Sketching is something I’ve always enjoyed, but as a former perfectionist (drama school helped me mostly shift it), I’m used to focusing on trying to make every little detail perfect. This results in every drawing taking several hours in a room with no distractions and a clear worktop. It seems a bit too sterile for creativity.
So I’ve recently started taking a little sketchbook and a few pens out and about with me on my walks. Then when the feeling takes me, I perch somewhere and just draw. It’s quick, rough and most definitely not perfect, but it’s also invaluable experience. We rarely experience the ‘perfect’ conditions for creativity, or at least what we think them to be. Through these quick, impulsive sketches I’m discovering the joy of a wonky line, a vague outline, a scribbled detail. And through this process, my drawings are beginning to look less like technical drawings and more, well, alive. Could this be because I’m drawing the real thing, rather than drawing from a photograph?
As a child I drew a lot, often just for the pleasure of it. As an adult, especially a self-employed creative preoccupied with productivity (has this replaced the perfectionism?), I often have to remind myself that it’s ok to be creative just for fun. It doesn’t have to lead to work, or a hundred likes on a social media post (but yes, I did post these sketches on Instagram….).
Of course, drawing ‘in the field’ has its challenges – in the first picture I wanted to add some shading to show the direction of the evening sun but was all too aware the midges had arrived and were eating me alive. So I took a photograph of this lovely spot and, back home, I added in the shading and created a bit more depth to the drawing (see image above left).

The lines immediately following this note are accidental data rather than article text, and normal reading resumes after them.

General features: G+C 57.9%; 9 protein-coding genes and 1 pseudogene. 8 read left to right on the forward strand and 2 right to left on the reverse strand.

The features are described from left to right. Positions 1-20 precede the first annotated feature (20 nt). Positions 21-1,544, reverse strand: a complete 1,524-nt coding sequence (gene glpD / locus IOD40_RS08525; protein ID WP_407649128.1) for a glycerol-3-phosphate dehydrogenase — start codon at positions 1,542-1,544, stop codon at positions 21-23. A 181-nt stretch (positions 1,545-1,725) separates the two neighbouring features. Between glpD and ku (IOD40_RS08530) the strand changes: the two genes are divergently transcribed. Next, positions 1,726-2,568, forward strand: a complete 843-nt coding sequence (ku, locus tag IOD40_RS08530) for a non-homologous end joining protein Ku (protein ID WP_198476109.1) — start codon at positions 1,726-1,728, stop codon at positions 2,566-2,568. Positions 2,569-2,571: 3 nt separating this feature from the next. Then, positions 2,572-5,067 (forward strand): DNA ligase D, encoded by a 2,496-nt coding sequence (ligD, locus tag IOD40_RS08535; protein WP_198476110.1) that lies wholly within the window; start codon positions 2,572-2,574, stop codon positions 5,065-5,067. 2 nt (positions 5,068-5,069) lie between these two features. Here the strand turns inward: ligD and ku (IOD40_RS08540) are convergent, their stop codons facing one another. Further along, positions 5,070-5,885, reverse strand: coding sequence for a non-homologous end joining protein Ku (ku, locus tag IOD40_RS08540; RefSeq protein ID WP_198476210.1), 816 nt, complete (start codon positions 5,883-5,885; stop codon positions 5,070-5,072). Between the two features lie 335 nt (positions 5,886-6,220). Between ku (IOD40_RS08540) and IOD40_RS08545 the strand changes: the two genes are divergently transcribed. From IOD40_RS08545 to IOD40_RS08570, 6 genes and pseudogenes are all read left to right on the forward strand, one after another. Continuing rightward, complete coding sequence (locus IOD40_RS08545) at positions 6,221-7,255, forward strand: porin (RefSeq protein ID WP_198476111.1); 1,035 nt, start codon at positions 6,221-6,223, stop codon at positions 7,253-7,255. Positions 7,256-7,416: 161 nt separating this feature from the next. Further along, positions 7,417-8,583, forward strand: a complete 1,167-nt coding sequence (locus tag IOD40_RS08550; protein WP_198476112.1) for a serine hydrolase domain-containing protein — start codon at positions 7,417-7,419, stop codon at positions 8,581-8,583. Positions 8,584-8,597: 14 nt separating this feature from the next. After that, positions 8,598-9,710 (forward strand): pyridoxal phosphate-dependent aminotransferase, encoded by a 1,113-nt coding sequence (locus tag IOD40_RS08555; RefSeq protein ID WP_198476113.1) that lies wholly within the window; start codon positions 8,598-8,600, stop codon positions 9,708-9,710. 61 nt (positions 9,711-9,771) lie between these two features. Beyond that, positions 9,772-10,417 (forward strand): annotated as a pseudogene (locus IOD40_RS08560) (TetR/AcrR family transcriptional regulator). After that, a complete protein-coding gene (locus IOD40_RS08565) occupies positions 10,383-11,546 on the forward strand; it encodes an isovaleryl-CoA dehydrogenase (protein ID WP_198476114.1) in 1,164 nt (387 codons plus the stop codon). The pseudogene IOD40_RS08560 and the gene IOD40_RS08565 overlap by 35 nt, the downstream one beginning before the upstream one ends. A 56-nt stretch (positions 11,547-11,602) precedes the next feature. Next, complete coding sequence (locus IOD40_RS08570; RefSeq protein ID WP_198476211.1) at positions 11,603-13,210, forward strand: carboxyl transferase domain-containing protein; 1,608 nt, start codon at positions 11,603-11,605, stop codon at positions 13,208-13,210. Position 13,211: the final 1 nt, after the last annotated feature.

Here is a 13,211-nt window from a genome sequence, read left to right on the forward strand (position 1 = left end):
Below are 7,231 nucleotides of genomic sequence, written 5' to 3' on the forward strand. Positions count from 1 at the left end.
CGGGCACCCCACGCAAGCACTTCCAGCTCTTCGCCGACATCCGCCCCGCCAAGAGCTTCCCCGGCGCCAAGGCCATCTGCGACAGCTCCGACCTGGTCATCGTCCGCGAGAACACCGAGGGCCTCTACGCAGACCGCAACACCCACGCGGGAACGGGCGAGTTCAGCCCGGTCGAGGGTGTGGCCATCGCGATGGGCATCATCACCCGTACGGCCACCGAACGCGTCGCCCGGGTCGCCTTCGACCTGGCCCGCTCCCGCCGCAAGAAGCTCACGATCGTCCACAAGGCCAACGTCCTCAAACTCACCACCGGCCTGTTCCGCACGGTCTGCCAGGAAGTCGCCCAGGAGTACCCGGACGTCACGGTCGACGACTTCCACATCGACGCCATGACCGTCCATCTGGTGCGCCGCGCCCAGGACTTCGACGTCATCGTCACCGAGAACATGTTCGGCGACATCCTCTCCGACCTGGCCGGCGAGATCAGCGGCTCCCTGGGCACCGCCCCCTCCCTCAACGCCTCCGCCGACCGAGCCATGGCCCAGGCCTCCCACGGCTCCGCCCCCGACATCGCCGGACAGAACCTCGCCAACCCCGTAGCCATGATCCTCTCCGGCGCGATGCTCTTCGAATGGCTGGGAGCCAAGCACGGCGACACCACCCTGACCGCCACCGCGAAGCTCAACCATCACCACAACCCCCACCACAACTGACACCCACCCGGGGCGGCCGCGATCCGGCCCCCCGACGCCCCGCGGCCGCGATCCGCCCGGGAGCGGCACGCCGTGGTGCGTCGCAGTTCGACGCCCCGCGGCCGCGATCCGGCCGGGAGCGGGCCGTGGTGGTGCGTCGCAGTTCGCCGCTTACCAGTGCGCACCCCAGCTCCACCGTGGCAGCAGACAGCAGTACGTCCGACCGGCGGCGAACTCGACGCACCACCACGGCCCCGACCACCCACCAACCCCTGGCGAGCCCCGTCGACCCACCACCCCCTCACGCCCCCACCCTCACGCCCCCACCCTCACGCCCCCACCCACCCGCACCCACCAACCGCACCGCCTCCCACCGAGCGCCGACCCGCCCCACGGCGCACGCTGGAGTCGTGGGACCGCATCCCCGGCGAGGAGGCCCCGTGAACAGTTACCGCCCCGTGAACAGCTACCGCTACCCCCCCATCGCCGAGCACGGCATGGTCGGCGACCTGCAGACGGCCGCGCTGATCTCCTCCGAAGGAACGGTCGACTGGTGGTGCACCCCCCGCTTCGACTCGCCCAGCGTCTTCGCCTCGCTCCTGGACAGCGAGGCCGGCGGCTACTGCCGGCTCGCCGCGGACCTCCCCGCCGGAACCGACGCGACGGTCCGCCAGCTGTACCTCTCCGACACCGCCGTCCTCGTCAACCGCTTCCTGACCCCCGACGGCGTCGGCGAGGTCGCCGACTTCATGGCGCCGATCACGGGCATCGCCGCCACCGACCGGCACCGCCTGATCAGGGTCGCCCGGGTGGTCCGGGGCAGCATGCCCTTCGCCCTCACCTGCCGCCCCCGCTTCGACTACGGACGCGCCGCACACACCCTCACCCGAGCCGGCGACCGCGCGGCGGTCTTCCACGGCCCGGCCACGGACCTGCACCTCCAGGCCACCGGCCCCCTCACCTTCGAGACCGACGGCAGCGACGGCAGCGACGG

There’s also the time element. One evening I wanted to focus on a texture, doing a detailed study of the wooden bench I was sitting on. I sketched out the main components and began to fill in the details, but had to head back indoors for dinner long before I’d finished. So again, I took a photo and continued the drawing at home (as you can see from the image above right, I’ve still not finished).
I remind myself that these aren’t finished pieces. They’re reactions, explorations, a little adventure of pen on paper. A limbering-up of creative and observational muscles. And most importantly, they’re fun.
Notebook: Moleskine Art medium sketchbook, sapphire.
Pens: Faber Castell Pitt Artist Pen india ink pen, fine nib.